Berlon is trying to broker an agreement between U.S. Rep. John Barrow of Augusta and Michelle Nunn, the daughter of former Sen. Sam Nunn and the head of a nonprofit organization.
“We no longer can afford to have these party primaries where we take six or seven Democrats and run them against each other and there’s nothing left but smoke and ruin in the end,” he said. “This time around, we’ve worked very hard to make sure that when the decision is made, these two candidates talk to each other and clear the field so we can move forward.”
But Steve Anthony, a political science professor at Georgia State University and a former executive director of the Democratic Party of Georgia, predicts Berlon won’t succeed.
“I’m conflicted about that approach,” he said.
Democrats tired of being in the minority aren’t content to wait for circumstances to reverse. They want to speed up political trends they perceive to be in their long-term favor. They just don’t agree on what to do in the meantime.Now, demographers tell us the tide has turned, and the current waves are bringing black, Hispanic and Asians who, along with younger voters, are swinging the scales back in the Democrats’ favor.
Experts predict the balancing point will arrive around the 2018 elections.
Until then, party strategists hope that in next year’s U.S. Senate race, Republicans will help by having a bloody primary fight that nominates a candidate so far to the right as to alienate independents.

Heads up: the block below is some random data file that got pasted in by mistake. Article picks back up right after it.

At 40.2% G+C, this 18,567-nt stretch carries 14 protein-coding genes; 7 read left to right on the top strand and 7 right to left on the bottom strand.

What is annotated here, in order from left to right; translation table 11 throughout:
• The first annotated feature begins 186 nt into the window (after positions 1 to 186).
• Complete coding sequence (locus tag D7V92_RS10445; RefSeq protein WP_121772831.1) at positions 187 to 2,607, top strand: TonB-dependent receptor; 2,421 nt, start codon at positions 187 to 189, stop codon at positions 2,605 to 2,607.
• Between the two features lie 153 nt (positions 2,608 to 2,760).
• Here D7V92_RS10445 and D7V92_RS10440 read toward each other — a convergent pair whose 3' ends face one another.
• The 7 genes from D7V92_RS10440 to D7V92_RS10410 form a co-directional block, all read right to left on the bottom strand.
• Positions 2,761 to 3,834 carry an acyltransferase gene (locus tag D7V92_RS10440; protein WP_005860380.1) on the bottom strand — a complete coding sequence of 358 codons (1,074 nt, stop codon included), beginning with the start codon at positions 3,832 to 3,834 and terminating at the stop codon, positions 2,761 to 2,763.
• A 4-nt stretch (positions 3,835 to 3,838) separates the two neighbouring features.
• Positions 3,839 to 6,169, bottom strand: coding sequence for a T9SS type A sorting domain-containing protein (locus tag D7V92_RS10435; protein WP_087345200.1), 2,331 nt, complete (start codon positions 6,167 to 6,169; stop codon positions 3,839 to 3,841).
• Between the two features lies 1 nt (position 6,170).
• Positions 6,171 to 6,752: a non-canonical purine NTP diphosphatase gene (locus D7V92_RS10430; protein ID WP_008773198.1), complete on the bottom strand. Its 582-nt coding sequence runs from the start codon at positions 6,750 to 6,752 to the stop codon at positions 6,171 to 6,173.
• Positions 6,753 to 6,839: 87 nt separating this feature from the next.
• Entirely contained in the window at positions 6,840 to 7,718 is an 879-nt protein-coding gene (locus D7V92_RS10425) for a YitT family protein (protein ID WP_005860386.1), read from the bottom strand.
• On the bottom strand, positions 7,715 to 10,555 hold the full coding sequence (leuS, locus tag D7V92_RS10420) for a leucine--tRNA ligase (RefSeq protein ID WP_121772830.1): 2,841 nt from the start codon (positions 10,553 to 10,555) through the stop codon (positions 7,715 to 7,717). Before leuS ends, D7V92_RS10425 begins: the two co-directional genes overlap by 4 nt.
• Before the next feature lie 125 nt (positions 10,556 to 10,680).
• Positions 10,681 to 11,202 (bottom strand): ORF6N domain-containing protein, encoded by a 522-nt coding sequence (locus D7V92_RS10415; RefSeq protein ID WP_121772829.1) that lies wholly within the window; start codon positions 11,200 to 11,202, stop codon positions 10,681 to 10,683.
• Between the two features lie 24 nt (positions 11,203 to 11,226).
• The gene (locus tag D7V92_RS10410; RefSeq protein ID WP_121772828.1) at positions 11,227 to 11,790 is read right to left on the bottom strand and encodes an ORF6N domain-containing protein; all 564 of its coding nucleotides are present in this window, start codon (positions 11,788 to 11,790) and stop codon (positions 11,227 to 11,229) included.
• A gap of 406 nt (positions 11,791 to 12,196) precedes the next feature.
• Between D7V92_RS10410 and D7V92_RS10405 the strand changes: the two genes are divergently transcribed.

However, waiting on demographic shifts and missteps by your opponent is too passive for politicos. They just don’t agree on what to do now.
via On climate change, public opinion varies by party | PennLive.com
The divide of public opinion on climate change is seen starkly along party lines around the country and in Pennsylvania, public opinion polls show.
According to a poll by the Pew Research Center, a vast majority of Democrats (87 percent) thinks there is solid evidence of global warming. Among Republicans, those doubting evidence of global warming (50 percent) outnumber those who see evidence of climate change (44 percent).
While there has been a gap for years in Democratic and Republican perspectives, the divide is widening.
Republicans have been increasingly skeptical about the link between human activity and climate change. A decade ago, 62 percent of Republicans agreed that human activity contributed to global warming, compared to 39 percent of Republicans today, according to Pew surveys.